The skateboard industry is as colorful and competitive as the sport itself.  It’s no surprise that the top skateboard brands all take on that daring, free expression and edgy creativity that is quintessential to the skateboarding community.  But it’s not all fun and games — it takes a lot more than producing wooden decks with dope graphics to make it to the top.  It takes hands-on dedication and genuine passion for the sport.

Amongst the chaos of trends and contrived images GOOD Skateboards remains true to the roots. The preach and practice of the philosophy that it's not WHAT you do but HOW you do it. Spear headed by legendary pro Tosh Townend, GOOD Skateboards is that much needed breath of fresh air in an industry polluted by heartless money fiends and exploitative mind sets. Made in the USA and as Grass Roots as you could possibly get Tosh and good friend Tommy De Maria bring to you something straight from the core of skateboarding; actual skateboarding. No egos, no attitudes; GOOD Skateboards' roots run deep with an utmost respect for skateboarding's past and a rich understanding of skateboarding's history. Support GOOD and support skateboarding in the hands of skateboarders.
In 1976, skateboarding was transformed by the invention of the ollie by Alan "Ollie" Gelfand. It remained largely a unique Florida trick until the summer of 1978, when Gelfand made his first visit to California. Gelfand and his revolutionary maneuvers caught the attention of the West Coast skaters and the media where it began to spread worldwide. The ollie was adapted to flat ground by Rodney Mullen in 1982. Mullen also invented the "Magic Flip," which was later renamed the kickflip, as well as many other tricks including, the 360 Kickflip, which is a 360 pop shove-it and a kickflip in the same motion. The flat ground ollie allowed skateboarders to perform tricks in mid-air without any more equipment than the skateboard itself, it has formed the basis of many street skating tricks. A recent development in the world of trick skating is the 1080, which was first ever landed by Tom Schaar in 2012.[73][74]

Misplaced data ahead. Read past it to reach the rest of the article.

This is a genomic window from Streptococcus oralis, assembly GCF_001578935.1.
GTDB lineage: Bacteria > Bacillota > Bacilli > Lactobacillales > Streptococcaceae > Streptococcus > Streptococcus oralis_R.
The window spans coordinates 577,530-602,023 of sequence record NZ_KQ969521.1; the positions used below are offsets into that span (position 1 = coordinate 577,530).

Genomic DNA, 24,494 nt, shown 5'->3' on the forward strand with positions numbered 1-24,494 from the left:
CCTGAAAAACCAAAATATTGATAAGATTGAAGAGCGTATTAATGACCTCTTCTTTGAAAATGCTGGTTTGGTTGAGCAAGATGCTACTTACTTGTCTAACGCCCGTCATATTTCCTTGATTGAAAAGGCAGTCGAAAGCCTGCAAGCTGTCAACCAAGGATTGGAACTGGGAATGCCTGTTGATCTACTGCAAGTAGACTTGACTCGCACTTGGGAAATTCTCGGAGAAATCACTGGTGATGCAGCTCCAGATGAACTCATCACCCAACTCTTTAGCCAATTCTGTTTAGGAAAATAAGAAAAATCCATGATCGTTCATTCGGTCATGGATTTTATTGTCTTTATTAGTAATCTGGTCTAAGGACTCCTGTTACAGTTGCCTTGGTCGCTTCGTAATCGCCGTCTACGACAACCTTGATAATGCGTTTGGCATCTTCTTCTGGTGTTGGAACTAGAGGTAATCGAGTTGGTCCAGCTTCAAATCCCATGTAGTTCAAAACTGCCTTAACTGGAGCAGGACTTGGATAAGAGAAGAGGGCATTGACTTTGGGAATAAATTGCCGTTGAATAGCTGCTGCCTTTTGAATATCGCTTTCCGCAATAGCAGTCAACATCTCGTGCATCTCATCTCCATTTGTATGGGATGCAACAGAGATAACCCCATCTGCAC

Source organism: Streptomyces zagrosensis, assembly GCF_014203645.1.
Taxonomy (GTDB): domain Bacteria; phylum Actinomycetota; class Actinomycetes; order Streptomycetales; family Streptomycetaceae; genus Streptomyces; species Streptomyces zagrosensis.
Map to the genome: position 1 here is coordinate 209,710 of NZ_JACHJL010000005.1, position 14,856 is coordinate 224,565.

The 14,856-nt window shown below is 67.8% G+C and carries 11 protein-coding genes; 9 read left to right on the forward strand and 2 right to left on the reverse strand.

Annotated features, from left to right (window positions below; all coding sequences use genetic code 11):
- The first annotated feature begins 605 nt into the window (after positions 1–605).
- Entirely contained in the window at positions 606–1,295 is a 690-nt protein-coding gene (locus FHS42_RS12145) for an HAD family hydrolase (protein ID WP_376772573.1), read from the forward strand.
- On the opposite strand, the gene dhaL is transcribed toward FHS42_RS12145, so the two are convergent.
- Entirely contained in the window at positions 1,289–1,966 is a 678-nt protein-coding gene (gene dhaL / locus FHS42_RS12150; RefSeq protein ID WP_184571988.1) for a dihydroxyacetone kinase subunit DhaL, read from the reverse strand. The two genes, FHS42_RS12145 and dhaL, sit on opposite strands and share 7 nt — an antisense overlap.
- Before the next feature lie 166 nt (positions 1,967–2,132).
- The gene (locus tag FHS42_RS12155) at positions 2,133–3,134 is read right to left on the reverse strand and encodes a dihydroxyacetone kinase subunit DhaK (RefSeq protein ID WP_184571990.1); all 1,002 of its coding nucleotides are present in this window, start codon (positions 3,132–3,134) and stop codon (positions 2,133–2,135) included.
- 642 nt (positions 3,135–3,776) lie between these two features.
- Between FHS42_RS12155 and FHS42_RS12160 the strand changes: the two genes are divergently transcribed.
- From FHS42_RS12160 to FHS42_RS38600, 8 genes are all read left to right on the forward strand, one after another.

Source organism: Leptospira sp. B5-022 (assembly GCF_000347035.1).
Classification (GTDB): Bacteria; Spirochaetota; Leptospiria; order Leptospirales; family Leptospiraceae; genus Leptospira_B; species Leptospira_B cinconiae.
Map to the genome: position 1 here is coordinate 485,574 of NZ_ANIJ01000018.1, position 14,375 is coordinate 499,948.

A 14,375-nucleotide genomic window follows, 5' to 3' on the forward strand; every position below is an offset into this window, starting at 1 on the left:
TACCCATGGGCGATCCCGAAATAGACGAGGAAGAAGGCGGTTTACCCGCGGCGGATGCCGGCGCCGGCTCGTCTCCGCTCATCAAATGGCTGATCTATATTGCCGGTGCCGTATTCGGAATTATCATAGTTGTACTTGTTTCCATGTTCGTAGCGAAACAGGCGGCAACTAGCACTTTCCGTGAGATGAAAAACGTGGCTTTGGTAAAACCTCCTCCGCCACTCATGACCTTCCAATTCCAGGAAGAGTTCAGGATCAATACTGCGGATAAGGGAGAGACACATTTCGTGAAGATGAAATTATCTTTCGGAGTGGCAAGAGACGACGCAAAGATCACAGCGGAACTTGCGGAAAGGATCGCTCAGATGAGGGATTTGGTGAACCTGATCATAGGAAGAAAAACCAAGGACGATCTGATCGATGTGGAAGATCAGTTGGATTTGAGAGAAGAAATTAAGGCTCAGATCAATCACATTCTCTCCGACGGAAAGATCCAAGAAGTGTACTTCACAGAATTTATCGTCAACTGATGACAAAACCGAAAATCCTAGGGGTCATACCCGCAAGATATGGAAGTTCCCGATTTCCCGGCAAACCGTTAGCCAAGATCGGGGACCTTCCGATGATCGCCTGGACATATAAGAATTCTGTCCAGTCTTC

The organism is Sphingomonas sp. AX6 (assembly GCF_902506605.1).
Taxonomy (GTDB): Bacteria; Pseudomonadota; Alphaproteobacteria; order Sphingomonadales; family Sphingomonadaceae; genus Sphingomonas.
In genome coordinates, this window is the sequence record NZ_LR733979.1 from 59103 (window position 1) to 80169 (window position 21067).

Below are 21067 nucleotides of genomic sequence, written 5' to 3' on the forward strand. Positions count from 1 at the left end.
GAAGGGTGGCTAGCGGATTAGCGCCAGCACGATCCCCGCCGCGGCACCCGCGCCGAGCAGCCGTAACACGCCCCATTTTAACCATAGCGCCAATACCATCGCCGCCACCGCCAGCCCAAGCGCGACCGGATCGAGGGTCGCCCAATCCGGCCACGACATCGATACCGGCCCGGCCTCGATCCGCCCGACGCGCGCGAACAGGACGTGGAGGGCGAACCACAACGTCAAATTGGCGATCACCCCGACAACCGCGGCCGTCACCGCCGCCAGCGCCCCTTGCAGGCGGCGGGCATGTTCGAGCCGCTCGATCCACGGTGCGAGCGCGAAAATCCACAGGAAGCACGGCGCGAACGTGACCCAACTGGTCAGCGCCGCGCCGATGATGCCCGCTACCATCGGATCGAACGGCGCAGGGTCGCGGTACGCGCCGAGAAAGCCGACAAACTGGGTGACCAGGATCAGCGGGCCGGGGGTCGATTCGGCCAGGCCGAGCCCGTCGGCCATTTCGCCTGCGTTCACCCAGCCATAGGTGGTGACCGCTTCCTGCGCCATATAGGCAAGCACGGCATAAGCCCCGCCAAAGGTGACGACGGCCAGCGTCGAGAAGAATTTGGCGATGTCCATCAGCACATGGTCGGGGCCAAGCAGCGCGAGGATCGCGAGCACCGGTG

Powell Peralta is a brand that has been around since the late 1970s. The Powell Golden Dragon has been on the market for over four decades now, and its popularity hasn’t decreased. It’s easy to see why even legends like Steve Caballero recommend these skateboards. Powell is known for having boards that fit every age range and skill level, satisfying the needs of many. It’s also probably the reason as to why the product is surrounded by 5-star reviews.

While no two brands are exactly the same and it’s difficult to compare them, the brands on this list are among those that offer their own unique spin on the skateboarding experience, which often comes from their own personal stories and love of skateboards that they discovered in their childhood. In a saturated market that now spans from the technical side of skating to streetwear-centered style brands, these are the ones that stand out the most. From the young upstarts to those with a long legacy to their name, these are the best skateboard brands out there, so get familiar—and at least learn to kickflip, man.